The bright space features murals by Toronto artist Justin Rousseau that represent the idea of the morning parade.
“The name of the cafe refers to the daily parade we each take and the people all around us doing the same. Morning Parade Coffee Bar is a place for us all to connect on that route.”
Morning Parade Coffee Bar is now open at 1952 Gerrard St. E. Pop in Monday-Friday from 7 a.m - 4 p.m. and weekends from 8 a.m. - 5 p.m. A grand opening celebration is slated for June 8.
As storefronts continue to close on Queen, more and more businesses are drawn to the cheaper rents on Gerrard. The next up-and-comer: Yardsale Cocktail Bar.
Going into the former space of Sugar Loaf Bakery at the corner of Gerrard and Jones, Yard Sale Bar is set to launch in June with retro cocktails and a menu of shareable plates.
Its website calls the essence of the space as “Mad Men-meets-your-uncle's-basement vibe” with beanbag chairs and lava lamps backed by a ‘60s and ‘70s soundtrack.
The menu will draw from Spanish influences with as-available ingredients, focusing on lower food waste.
Yard Sale Bar is coming to 1062 Gerrard St. E. Check out yardsalebar.com for more information.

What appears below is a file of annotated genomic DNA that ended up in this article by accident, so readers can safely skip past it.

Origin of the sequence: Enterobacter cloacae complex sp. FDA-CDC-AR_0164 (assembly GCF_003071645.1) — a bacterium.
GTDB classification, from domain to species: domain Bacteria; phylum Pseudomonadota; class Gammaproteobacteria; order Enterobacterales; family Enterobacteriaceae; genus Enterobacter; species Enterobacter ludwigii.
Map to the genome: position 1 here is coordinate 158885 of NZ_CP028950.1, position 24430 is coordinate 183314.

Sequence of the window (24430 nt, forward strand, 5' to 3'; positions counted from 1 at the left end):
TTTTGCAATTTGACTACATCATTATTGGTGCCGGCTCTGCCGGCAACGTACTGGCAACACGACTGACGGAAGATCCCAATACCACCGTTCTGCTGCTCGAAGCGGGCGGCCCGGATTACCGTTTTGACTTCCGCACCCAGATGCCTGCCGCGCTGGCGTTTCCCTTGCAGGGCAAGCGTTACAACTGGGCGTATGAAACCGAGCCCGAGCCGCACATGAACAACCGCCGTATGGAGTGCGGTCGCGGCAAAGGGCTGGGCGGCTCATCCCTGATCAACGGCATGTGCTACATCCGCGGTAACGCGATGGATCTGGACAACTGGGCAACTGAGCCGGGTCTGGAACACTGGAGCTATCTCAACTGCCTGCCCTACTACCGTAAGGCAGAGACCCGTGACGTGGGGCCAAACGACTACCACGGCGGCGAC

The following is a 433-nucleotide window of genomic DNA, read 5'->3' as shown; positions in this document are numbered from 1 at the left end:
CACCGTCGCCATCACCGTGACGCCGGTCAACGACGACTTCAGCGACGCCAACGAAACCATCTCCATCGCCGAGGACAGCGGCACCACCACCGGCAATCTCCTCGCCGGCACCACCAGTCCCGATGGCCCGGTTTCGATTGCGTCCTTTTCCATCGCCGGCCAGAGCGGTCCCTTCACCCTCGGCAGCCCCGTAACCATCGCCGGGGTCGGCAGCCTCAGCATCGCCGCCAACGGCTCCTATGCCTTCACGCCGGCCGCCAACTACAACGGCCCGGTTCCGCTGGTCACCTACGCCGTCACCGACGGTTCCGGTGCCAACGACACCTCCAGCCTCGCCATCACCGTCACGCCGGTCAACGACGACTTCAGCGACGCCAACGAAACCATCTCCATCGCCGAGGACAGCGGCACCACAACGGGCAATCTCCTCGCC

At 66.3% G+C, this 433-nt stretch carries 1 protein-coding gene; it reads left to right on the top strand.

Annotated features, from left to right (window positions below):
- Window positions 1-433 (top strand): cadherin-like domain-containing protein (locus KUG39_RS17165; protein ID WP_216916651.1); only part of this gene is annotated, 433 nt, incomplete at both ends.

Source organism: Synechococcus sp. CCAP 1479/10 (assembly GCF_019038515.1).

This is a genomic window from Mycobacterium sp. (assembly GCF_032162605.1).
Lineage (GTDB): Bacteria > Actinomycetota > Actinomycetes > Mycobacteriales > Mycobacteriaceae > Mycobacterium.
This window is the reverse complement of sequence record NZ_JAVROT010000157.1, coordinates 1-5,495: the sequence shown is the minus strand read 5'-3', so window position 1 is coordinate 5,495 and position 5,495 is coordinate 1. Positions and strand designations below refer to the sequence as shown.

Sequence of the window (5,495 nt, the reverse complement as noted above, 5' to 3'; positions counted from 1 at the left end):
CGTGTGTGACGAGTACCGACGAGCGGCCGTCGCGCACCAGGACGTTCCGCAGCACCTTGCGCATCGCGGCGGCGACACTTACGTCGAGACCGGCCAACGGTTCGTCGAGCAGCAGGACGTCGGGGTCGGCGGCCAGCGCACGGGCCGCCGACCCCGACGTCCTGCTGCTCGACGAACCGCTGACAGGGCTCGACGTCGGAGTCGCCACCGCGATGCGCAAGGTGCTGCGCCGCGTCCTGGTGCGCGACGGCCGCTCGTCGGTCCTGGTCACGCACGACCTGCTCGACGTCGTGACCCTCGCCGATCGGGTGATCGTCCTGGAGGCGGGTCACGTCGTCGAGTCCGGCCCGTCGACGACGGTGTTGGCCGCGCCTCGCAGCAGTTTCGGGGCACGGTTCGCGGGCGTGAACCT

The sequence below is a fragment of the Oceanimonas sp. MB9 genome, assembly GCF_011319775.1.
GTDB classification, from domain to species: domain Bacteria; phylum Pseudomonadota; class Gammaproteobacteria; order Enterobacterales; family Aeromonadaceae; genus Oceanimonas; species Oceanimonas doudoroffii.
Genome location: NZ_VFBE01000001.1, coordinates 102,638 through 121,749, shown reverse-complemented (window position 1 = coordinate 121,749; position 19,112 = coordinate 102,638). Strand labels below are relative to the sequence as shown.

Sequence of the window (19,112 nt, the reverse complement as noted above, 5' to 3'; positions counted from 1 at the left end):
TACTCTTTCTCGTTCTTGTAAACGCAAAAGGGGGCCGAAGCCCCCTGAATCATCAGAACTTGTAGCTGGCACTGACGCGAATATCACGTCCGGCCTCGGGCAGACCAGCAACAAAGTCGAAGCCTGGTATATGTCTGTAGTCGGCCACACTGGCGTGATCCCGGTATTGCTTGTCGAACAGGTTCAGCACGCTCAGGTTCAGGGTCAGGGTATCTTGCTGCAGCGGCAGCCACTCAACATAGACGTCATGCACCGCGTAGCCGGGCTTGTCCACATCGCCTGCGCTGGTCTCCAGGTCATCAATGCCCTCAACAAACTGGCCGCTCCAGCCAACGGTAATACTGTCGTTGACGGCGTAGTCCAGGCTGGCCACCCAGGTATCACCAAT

Raptors fever is running at an all-time high across the city with fans clamoring to watch games, spot players and get in on the excitement of a championship. That’s why it’s almost unthinkable that sightings of the team’s biggest stars would happen in Leslieville of all places — especially after the historic first-game win of the NBA Finals.
But that’s exactly what happened today.
The Raptors along with NBA Cares, the league's social responsibility initiative, dedicated a newly created Learn & Play Centre at the Jimmie Simpson Recreation Centre — a legacy for kids and families in the east end of the city.
Kyle Lowry, Pascal Siakam, Marc Gasol and Danny Green, along with GM Masai Ujiri, NBA commissioner Adam Silver and others, rolled up with an entourage on Queen East and joined youth from the community for the ribbon-cutting ceremony.
The upgraded centre is intended to be a space for sportsmanship, respect, teamwork and more. The facility has been given a decor refresh and has been appointed with new equipment, furnishings and tools for learning.
Spaces inside the centre, including a multi-purpose room, a recreation room, a preschool room and the gym, were renovated over the past week. Visitors will be able to sit down at new computers and also sharpen their basketball skills, play ping pong and video games. The outdoor basketball court was given fresh paint, new baskets and a We The North makeover.
The famous Leslieville tree that was toppled in a summer windstorm in 2013 was the one that inspired Alexander Muir in 1867 to write “Maple Leaf Forever,” Canada’s almost-national anthem. The silver maple can now also add a playground to its legacy.
A revamp of the park near Queen and Leslie streets is now complete and it includes a brand-new playground for kids with slides, swings and structures to climb.
The park’s official address is 62 Laing St., accessed off Memory Lane — a little street that runs between Greenwood and Leslie, south of Queen Street East.